Located in an area with extreme temperature conditions in the Coast Mountains of western Canada, Whistler Ski House is a beautiful family retreat. The design firm Olson Kundig planned the house to withstand the harsh mountain environment.
This way, the structure of the house has been elevated ten feet above the ground, and the main level seems to be floating above the snowdrifts and below the prone lake shore.
The house is composed of two individual structures connected by a glass-walled bridge that's 80 feet long.
The house is spread in several wings, from which the larger contains the living area of the house: the living room and the dining space, the master bedroom, and two guest rooms.
The second wing, which is smaller, has been dedicated to the kids' living area. It integrates four rooms furnished with enough beds to accommodate the family’s children, and their friends. It even leaves room for future grandchildren.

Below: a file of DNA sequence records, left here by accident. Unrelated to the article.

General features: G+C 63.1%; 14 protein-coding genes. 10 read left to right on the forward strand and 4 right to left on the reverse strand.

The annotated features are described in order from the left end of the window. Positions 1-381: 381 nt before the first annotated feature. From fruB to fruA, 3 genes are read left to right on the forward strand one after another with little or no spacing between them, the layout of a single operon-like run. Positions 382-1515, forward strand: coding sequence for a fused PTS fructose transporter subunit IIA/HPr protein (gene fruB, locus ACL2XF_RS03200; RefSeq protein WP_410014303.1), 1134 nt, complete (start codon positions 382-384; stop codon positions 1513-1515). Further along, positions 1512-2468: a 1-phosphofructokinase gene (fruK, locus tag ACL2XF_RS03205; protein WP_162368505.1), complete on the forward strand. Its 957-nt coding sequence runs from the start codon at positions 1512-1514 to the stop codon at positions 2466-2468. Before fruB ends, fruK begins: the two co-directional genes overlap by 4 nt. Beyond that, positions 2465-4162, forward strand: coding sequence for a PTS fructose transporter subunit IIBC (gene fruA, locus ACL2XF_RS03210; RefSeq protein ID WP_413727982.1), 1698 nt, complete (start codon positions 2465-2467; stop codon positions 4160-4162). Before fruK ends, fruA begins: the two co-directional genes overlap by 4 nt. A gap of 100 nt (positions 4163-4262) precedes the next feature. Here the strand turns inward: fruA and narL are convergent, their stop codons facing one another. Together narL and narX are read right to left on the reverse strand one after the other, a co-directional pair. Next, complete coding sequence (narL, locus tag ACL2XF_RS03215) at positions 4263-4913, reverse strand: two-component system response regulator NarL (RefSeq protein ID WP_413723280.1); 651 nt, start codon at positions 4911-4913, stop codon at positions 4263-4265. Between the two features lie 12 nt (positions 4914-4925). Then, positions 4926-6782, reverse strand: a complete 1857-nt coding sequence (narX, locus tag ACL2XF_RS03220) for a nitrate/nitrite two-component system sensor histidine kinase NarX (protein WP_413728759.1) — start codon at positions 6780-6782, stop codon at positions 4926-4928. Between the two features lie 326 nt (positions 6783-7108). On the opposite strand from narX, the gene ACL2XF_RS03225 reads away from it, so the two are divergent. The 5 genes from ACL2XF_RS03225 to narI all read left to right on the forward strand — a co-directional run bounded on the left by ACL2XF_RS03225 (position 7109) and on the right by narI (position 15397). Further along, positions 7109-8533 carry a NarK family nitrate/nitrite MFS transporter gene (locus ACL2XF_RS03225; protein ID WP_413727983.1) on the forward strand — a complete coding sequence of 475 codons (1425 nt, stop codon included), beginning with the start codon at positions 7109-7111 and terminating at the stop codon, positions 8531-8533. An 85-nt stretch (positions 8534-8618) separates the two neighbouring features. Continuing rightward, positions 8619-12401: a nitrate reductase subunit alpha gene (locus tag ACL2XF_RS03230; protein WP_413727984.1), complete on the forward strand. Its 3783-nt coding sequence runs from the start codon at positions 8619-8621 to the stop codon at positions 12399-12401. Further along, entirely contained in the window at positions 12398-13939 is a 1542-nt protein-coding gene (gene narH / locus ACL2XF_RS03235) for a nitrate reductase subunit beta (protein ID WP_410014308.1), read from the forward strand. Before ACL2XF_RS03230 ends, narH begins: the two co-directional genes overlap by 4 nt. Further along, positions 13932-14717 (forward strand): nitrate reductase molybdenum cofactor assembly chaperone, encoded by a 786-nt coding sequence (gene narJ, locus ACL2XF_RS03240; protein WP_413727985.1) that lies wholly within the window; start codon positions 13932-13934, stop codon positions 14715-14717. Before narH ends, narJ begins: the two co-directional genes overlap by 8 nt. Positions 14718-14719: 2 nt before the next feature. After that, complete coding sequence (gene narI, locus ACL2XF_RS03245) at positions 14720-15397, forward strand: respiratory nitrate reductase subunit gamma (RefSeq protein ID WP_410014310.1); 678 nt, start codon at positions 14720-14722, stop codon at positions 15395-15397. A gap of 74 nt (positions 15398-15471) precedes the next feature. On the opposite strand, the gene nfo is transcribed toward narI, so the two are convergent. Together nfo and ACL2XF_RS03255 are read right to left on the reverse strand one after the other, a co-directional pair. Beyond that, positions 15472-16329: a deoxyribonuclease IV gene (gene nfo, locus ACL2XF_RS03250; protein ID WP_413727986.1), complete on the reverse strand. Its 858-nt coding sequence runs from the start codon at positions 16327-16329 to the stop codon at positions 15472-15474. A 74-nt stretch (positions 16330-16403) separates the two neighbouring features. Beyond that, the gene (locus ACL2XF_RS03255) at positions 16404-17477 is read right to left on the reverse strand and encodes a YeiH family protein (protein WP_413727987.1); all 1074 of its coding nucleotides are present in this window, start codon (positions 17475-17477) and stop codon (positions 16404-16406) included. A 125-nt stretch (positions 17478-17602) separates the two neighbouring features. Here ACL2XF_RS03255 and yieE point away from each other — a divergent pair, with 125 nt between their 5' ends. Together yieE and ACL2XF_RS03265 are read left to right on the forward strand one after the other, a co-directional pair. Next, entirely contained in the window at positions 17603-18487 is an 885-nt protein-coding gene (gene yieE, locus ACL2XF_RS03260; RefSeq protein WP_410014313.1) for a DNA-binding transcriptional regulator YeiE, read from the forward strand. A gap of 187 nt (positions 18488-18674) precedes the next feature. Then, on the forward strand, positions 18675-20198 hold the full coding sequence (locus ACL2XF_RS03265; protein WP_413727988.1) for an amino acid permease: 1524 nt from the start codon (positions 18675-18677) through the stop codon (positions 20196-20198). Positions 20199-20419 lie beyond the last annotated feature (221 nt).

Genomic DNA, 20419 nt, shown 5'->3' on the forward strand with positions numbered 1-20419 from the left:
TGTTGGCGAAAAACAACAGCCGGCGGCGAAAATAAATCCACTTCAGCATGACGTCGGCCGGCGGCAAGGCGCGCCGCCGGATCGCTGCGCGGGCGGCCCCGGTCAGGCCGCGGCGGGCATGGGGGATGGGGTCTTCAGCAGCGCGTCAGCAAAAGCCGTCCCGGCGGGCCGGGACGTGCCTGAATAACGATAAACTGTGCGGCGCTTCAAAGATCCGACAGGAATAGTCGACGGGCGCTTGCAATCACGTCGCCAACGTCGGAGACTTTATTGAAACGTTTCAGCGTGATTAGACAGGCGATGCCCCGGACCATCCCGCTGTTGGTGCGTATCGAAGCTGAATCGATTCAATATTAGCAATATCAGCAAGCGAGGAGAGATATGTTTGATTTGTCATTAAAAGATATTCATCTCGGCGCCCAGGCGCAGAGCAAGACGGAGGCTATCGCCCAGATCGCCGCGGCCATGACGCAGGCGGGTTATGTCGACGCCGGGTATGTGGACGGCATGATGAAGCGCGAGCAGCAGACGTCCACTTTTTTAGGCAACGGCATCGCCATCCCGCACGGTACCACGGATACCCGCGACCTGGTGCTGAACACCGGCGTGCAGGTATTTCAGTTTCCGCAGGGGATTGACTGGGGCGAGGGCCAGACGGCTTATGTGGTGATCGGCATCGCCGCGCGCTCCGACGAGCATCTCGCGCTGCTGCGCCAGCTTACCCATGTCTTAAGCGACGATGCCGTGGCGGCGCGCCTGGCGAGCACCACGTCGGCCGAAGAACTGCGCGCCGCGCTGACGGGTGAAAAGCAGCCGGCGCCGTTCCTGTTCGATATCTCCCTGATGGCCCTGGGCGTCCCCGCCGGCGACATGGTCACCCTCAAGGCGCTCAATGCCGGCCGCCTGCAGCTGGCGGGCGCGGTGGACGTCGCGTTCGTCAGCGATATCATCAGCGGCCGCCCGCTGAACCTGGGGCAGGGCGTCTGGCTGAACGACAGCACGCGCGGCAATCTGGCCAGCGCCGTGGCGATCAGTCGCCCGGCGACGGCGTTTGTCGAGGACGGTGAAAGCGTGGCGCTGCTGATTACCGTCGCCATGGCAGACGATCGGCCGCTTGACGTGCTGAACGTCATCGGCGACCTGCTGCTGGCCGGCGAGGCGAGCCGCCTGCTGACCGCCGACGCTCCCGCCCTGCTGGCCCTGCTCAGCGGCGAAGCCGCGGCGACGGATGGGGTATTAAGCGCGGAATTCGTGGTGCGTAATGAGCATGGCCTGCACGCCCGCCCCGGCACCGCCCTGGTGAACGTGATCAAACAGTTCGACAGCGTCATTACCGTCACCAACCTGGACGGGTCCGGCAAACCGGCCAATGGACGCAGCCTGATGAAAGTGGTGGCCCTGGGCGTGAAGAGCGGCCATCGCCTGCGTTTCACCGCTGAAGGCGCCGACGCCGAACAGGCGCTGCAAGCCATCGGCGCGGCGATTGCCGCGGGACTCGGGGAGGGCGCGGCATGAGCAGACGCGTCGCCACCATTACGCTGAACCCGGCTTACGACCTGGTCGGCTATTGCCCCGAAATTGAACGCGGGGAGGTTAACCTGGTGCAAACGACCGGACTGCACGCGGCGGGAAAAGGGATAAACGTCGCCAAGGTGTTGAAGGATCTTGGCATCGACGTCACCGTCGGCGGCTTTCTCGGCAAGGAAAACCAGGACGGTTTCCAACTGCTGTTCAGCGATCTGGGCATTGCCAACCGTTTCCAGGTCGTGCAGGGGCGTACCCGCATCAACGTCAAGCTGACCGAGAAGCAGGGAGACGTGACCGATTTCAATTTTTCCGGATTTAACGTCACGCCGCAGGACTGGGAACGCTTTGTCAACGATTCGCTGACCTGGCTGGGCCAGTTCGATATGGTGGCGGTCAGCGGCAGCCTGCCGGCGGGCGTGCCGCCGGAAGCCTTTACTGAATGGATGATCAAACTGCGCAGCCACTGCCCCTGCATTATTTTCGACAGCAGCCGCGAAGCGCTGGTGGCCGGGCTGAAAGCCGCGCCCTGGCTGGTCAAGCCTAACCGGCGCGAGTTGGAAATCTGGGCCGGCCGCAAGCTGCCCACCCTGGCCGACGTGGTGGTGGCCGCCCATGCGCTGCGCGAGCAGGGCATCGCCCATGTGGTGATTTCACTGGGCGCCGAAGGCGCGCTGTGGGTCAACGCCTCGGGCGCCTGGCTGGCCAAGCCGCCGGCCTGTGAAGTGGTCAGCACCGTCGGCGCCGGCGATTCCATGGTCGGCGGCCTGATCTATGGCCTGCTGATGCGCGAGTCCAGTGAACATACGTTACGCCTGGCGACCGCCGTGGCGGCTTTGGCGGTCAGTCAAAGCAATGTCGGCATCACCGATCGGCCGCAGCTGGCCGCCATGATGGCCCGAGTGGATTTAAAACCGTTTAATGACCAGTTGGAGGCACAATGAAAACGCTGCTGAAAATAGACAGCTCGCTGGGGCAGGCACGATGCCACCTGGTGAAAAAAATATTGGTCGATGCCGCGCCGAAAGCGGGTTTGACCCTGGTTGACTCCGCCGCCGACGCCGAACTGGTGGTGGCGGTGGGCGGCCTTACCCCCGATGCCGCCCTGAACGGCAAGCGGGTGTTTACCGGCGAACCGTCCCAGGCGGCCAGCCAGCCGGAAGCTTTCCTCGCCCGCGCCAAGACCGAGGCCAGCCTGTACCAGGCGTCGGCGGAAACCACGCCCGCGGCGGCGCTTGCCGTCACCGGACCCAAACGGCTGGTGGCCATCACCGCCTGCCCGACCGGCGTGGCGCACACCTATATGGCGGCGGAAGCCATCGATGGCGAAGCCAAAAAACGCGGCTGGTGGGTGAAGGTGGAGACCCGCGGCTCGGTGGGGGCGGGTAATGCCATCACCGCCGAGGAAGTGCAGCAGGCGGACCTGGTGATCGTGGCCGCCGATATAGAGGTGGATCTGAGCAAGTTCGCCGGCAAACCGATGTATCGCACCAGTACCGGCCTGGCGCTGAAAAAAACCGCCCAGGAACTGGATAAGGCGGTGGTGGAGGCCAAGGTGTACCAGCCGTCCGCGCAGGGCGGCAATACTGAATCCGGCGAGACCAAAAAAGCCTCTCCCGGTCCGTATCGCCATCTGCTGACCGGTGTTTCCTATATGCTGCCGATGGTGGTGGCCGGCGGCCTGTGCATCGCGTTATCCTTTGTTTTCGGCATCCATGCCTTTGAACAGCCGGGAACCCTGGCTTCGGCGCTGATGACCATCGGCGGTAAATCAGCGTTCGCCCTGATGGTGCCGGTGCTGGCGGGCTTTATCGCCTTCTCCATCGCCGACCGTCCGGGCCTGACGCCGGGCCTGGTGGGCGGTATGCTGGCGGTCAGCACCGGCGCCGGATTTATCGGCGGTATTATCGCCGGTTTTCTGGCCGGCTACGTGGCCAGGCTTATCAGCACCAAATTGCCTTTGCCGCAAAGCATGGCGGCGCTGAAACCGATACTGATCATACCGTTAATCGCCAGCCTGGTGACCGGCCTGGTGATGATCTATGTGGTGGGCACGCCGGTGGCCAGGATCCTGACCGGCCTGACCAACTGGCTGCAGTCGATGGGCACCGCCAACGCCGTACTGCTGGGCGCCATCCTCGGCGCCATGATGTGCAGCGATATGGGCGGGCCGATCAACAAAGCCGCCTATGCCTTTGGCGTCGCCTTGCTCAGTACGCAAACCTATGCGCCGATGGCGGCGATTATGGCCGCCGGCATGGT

The glass bridge that connects the wings creates privacy and also weaves through a grouping of evergreens. By avoiding cutting the trees, the house received an uncommon shape and the views were also maximized.
A large two-sided board-formed fireplace made of concrete serves as a separator between the main living room and the dining space from a relaxing place where one could enjoy a media room. The fireplace has two sliding doors for an increased level of intimacy in those two areas.
The ground level includes a garage, the screened terrace, and a ski room.
As the house is located in a deep soft soil in the lake shore, it has been supported by a continuous 2-foot thick raft slab on densified soil, created by a series of Vibro-densified rock columns that extend 60 to 68 feet deep into the ground.
Photo Benjamin Benschneider,